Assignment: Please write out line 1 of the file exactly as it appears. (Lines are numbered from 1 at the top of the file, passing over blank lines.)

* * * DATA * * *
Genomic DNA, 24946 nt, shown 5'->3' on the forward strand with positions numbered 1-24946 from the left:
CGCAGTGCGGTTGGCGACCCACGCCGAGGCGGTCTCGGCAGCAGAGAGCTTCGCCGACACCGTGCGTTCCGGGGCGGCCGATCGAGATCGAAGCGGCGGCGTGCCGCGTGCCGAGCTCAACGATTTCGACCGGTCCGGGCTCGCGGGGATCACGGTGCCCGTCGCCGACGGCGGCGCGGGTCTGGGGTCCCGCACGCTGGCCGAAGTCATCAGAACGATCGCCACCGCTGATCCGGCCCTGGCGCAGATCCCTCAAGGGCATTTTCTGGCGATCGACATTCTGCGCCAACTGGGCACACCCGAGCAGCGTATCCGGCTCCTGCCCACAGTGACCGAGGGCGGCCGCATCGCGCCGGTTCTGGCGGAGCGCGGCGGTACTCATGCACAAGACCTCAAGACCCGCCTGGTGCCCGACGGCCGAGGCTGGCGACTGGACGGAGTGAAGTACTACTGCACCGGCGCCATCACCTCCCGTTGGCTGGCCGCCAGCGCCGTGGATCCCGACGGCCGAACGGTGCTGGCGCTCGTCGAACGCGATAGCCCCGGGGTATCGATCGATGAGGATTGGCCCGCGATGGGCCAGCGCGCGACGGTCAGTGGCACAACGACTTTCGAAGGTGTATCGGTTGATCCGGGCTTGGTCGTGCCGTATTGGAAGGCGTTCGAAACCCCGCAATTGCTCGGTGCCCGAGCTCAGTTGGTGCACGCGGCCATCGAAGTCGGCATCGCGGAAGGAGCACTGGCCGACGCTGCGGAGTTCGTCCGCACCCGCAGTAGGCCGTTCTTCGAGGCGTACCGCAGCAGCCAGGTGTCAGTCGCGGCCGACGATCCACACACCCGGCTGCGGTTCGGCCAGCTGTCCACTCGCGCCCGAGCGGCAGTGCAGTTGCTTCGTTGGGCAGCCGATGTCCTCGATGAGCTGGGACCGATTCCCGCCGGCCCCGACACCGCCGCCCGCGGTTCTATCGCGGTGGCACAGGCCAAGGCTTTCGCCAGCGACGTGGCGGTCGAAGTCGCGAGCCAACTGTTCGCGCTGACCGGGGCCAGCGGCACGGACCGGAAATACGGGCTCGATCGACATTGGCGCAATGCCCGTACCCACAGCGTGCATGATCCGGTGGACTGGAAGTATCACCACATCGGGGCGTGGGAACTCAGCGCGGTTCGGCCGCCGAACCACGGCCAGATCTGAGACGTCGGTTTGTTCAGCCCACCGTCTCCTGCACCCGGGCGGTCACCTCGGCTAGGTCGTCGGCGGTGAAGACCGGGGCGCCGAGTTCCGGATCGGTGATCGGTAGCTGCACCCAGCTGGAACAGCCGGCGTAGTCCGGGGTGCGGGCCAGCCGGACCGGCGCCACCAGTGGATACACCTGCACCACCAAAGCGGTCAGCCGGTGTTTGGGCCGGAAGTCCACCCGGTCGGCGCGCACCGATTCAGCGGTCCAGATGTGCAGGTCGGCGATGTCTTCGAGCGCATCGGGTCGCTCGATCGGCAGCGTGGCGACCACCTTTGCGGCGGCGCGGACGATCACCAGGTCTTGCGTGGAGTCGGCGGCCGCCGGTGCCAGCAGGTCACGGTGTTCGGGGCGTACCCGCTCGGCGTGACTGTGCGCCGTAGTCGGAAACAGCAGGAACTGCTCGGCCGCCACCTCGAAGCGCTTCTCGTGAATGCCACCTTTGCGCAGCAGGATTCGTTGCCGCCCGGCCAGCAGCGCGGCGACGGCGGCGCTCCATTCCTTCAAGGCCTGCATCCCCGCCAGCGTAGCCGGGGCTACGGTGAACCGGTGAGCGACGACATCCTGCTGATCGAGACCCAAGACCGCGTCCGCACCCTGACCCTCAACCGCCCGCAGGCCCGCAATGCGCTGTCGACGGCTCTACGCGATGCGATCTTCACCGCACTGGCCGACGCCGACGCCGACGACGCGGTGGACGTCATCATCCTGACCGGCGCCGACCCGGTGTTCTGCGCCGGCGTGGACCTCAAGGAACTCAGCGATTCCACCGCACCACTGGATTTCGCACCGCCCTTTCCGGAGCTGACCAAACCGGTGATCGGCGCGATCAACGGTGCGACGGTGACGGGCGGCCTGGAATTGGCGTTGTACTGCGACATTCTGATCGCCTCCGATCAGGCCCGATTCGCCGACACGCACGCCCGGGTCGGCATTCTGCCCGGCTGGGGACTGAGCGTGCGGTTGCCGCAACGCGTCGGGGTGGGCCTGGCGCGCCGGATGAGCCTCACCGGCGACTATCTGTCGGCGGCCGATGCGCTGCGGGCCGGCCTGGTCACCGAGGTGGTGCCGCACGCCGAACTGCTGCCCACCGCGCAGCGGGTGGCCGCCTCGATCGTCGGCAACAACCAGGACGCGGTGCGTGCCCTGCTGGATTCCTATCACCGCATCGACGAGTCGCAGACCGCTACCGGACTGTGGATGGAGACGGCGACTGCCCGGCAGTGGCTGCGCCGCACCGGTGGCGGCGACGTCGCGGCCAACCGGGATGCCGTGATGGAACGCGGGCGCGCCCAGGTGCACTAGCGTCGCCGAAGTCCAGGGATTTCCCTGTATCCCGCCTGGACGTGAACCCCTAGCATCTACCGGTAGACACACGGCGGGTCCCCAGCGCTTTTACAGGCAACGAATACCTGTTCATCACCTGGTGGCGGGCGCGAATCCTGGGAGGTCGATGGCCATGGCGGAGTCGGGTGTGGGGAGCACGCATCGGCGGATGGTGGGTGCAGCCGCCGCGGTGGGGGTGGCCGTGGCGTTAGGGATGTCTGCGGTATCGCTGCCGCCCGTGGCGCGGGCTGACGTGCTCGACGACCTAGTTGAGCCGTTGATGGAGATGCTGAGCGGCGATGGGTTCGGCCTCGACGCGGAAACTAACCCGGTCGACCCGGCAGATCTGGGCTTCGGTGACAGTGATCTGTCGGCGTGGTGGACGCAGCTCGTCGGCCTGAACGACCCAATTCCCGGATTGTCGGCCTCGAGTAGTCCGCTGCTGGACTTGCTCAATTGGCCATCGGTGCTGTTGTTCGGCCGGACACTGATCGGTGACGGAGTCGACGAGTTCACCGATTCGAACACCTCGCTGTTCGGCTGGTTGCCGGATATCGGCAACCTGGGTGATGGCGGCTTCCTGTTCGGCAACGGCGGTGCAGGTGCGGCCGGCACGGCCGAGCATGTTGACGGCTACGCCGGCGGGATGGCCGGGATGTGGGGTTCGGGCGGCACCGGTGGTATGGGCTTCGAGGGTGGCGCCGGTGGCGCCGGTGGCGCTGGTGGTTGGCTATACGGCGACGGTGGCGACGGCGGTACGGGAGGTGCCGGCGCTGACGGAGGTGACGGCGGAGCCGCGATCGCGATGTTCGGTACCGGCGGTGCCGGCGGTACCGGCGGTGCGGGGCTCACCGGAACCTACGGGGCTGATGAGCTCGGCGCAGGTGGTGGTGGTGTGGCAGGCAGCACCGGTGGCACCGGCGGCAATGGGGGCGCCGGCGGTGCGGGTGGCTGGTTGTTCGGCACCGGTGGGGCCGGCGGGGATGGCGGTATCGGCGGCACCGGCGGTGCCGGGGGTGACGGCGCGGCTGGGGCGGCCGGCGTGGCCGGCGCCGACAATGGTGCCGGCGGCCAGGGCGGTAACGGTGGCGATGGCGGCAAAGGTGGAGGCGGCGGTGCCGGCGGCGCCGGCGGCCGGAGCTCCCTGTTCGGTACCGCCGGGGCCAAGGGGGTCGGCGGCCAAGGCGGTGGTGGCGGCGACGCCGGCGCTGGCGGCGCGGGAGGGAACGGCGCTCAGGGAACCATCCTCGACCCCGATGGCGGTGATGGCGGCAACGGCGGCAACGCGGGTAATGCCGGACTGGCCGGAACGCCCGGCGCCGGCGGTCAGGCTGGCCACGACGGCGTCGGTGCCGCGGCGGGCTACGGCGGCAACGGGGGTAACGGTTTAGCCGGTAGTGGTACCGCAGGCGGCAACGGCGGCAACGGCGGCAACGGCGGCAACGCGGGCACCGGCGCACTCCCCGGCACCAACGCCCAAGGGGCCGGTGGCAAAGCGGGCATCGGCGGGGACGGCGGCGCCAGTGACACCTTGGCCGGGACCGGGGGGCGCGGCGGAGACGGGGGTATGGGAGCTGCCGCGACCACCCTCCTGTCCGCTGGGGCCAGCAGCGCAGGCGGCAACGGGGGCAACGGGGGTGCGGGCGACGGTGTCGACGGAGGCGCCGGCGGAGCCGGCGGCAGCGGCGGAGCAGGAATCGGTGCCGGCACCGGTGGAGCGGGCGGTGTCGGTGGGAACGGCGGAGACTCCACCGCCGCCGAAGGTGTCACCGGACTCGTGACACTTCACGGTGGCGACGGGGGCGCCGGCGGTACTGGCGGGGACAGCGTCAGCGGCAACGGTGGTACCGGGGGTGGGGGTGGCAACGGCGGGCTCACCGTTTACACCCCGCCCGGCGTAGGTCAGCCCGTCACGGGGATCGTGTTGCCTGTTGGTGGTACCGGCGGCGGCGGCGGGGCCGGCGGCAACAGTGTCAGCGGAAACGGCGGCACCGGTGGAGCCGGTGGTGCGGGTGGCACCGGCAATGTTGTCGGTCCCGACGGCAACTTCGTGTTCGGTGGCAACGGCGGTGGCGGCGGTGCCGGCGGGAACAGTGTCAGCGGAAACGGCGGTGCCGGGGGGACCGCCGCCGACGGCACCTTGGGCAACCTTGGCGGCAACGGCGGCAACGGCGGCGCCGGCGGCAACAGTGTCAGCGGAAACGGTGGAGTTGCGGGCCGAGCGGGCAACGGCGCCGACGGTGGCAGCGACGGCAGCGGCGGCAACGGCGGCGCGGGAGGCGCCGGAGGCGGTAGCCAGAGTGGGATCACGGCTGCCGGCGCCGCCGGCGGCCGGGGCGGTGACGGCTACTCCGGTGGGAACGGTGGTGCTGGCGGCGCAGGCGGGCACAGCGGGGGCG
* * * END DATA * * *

Genomic DNA, 24946 nt, shown 5'->3' on the forward strand with positions numbered 1-24946 from the left: